Drug shows improved kidney function for type 2 diabetics
A new anti-inflammatory drug used by patients with type 2 diabetes improved their kidney function during a year-long study involving researchers from UT Southwestern Medical Center.
The study findings, reported in today's New England Journal of Medicine, mark the first time a drug therapy has led to improved kidney function for patients with type 2 diabetes and chronic kidney disease. Previous studies have identified drugs that slowed the deterioration of kidney function, said Dr. Robert Toto, director of the Houston J. and Florence A. Doswell Center for the Development of New Approaches for the Treatment of Hypertension at UT Southwestern.
"In diabetes, kidney function tends to deteriorate over time," Dr. Toto said. "No prior studies of this duration have shown what appears to be an increase in kidney function by any therapy, which makes this a very exciting development."
Type 2 is the most common form of diabetes, the leading cause of kidney failure in the U.S. Diabetics account for nearly half of all new cases of end-stage renal disease, the point at which patients require dialysis or a kidney transplant, said Dr. Toto, professor of internal medicine.
The study involved 227 adult patients with type 2 diabetes and chronic kidney disease. They were divided into four groups three receiving different dosages of bardoxolone methyl, an anti-inflammatory drug, and the fourth group receiving a placebo and acting as a control.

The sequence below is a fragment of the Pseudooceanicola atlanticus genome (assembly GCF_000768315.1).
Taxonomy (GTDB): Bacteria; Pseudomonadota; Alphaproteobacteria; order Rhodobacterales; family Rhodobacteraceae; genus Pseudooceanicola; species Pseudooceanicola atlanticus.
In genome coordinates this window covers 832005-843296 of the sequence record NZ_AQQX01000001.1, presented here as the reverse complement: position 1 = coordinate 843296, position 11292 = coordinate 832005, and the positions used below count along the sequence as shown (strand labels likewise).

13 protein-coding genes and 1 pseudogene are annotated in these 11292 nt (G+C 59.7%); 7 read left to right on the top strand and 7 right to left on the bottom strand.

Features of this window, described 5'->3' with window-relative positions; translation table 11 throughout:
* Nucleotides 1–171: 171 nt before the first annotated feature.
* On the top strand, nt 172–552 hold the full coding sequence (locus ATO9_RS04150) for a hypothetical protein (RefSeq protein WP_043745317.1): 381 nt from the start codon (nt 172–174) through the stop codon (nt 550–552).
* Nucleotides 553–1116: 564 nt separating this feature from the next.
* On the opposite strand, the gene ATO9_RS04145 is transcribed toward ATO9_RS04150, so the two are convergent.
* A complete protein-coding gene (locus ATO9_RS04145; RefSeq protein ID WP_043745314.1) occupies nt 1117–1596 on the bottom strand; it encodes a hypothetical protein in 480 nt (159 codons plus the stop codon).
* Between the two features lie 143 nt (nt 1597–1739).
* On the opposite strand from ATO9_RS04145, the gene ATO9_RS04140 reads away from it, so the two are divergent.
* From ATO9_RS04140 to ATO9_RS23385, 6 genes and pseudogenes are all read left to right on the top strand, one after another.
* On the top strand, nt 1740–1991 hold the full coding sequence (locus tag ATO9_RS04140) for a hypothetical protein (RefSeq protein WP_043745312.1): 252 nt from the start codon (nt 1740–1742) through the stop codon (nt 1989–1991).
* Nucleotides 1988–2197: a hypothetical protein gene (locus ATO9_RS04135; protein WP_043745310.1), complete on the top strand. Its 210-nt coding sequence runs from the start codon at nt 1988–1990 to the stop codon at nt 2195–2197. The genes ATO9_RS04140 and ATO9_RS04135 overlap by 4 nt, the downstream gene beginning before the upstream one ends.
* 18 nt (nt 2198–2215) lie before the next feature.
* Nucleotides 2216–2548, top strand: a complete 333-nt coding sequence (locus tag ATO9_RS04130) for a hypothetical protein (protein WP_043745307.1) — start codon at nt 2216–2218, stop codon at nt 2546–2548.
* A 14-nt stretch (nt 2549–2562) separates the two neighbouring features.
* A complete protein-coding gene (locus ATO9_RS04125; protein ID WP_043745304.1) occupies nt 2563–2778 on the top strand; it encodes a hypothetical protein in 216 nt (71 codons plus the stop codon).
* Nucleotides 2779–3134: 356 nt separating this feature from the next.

The patients were tracked for 56 weeks, with measurements of their kidney function taken every four weeks. At study-highlighted weeks 24 and 52, researchers saw an overall significant increase in the estimated glomerular filtration rates, which are measurements of how well the kidneys are functioning, for the patients receiving the drug.
At 56 weeks, four weeks after researchers stopped administering the drug, a third measurement showed that patients continued to maintain a slightly higher level of kidney function compared to baseline measurements taken at the study's start.
"That is important because it implies the beneficial effect of the drug lasts for quite some time after it is discontinued," Dr. Toto said.
The most common side effects included muscle spasms, low blood magnesium levels and nausea.
The next step, Dr. Toto said, will be a longer-term clinical trial with a larger patient pool, necessary to confirm the effectiveness and safety of using the anti-inflammatory in people with type 2 diabetes and chronic kidney disease. He noted that it is important to interpret the current study's results cautiously, given the small number of patients and one-year duration of the study.
"The results of this study show promise for bardoxolone methyl in the treatment of kidney disease in those with type 2 diabetes," he said. "If it's confirmed to be effective and safe in the long term, this drug could potentially have a major positive impact on kidney disease and become part of the standard of care."
Dr. Philip Raskin, professor of internal medicine who leads the University Diabetes Treatment Center and the diabetes clinic at Parkland Memorial Hospital, also participated in the study, as did researchers at Reata Pharmaceuticals, Renal Associates in San Antonio, the University of Alabama-Birmingham, and Statistics Collaborative in Washington, D.C.